Millions of voices suddenly cried out in terror when the mouse officially declared that the stories in the Star Wars expanded universe as non-canon. There was a glimmer of hope when Lucasfilm stated that aspects of what is now deemed “Legends” could be brought into the new canon. At that moment, fans in unison, all wanted one character more than anyone… Grand Admiral Thrawn.
Famed author Timothy Zahn brought this character into our consciousness in 1991 with the novel Heir to the Empire, the first installment of what would become known as the “Thrawn Trilogy.”
Thrawn’s reputation as a master military tactician is legendary. Now, the character’s creator Zahn returns to the Star Wars universe and gets reacquainted with an old friend.
Thrawn serves as an origin story of the blue-skinned, red-eyed Chiss warrior, while detailing his rise to power in the Empire. Most of what we know about Thrawn is pretty much intact. Various characters that served under Thrawn in “Legends” become canon, except for Captain Pellaeon. Instead, a new character named Eli Vanto is introduced and carries the essence of Pellaeon in a younger form.
Vanto is an imperial cadet from the outer rim who talks with what could be a southern accent and is considered a “wild space yokel.” He vies for simplicity until fate brings Thrawn into his life and changes it forever. Zahn sets up Vannto as the listener’s window into how he helps Thrawn adjust to a career as an Imperial while marveling at his cunning and reserved disposition.
In the abstract, the Aftermath series is reminiscent of the prequel films. The first installment left a lot to be desired, the second chapter is a curious but rough read, and the finale sticks the landing well enough to earn a place on the podium.
Star Wars: Aftermath – Empire’s End, the third and concluding novel in author Chuck Wendig’s trilogy that takes place following the events of Return of the Jedi and begins building an extended bridge to The Force Awakens.
The attack on Chandrila during the organized peace talks between the New Republic and the Empire looms over the story like a dark cloud. Despite the emotional toll she’s undergone throughout the series, the resolve of Nora Wexley is an enthralling journey to follow.
Tunnel vision towards the apprehension of the galaxy’s most wanted war criminal, Grand Admiral Rae Sloan, proves to be disheartening for those closest to Nora. While she’s not seething mad, her inner turmoil demands finality regarding this perilous situation.
With the theatrical release of Suicide Squad in theaters this week, it’s only fitting that we go a little retro and explore the comic book origins of the murderous band of thieves and rogues.
I saw the movie last night and it was interesting to see the differences between what director David Ayer produced on screen and what writer John Ostrander presented on the printed page. Everyone knows the story by now, but for the ill-informed, here’s a quick review.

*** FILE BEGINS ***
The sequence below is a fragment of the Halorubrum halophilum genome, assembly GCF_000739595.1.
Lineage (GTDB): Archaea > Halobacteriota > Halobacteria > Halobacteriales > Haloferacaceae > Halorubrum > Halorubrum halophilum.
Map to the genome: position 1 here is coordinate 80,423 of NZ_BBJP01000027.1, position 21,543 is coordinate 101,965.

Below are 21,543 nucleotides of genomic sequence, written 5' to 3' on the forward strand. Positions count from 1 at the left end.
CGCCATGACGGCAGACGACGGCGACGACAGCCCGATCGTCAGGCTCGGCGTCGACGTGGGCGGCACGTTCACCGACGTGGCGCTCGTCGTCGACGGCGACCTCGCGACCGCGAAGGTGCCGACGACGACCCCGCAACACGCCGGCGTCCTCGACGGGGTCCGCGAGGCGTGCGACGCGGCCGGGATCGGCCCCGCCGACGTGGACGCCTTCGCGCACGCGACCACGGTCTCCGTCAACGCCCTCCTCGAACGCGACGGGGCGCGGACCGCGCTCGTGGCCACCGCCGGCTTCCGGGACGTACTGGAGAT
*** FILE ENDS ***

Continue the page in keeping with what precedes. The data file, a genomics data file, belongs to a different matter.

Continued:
While held in captivity, some of the world’s most notorious super-villains are forced into the ultimate ultimatum by taking part in missions that are nearly impossible to survive. If one agrees, good. If one does not, they go anyway, and if you try to run…BOOM, your head explodes.
Sadly, there will be no mention of Harley Quinn since these stories take place prior to her first appearance in Batman: The Animated Series (1992).
The Twilight Zone Vol 1: The Way Out TPB | Writer: J. Michael Straczynski | Artist: Guiu Vilanova | Colorist: Vinicius Andrade | Publisher: Dynamite Entertainment | Price: $15.99 | Release Date: June 18, 2014 The Twilight Zone was never my jam growing up, but I learned to apperciate the show’s classic moments such as Nightmare at 20,000 Feet and To Serve Man. J. Michael Straczynski pens an exhilarating story that brilliantly captures the essence of the famed TV show. Continue reading →
The recent announcement of Lucasfilm’s decision to forgo the Expanded Universe as a part of the canonical story of Star Wars is a day that most hardcore fans feared.
While some don’t care, most are outraged and have issued the usual threats of swearing off things that took place in a galaxy far, far away. What’s the point of engaging in the novels, comics and video games that explore this cherished fiction within fiction?
Because nothing’s changed. Good storytelling is still good storytelling no matter if it “counts” or not. Continue reading →
This book has garnered a good amount of hype among critics, reviewers, and pundits. I didn’t want to read it because I assumed my heightened expectations would be let down by the finished product. It turns out, I was worried over nothing. Continue reading →
Star Wars #1 | Writer: Brian Wood | Art: Carlos D’Anda | Colors: Gabe Eltaeb | Cover: Alex Ross | Publisher: Dark Horse Comics | Price: $2.99
Dark Horse has published a cornucopia of Star Wars comics since 1991, covering an array of time periods. From the “Dawn of the Jedi” to 100 years after the Battle of Endor, and everything in between, nothing has been out of bounds as some of the most creative minds in the business have brought their talents to this beloved franchise.
Brian Wood’s midas touch produces some of the best books in the game today and his turn with the pen on Star Wars is simply comic book nirvana. Nothing else has occurred other than “New Hope.”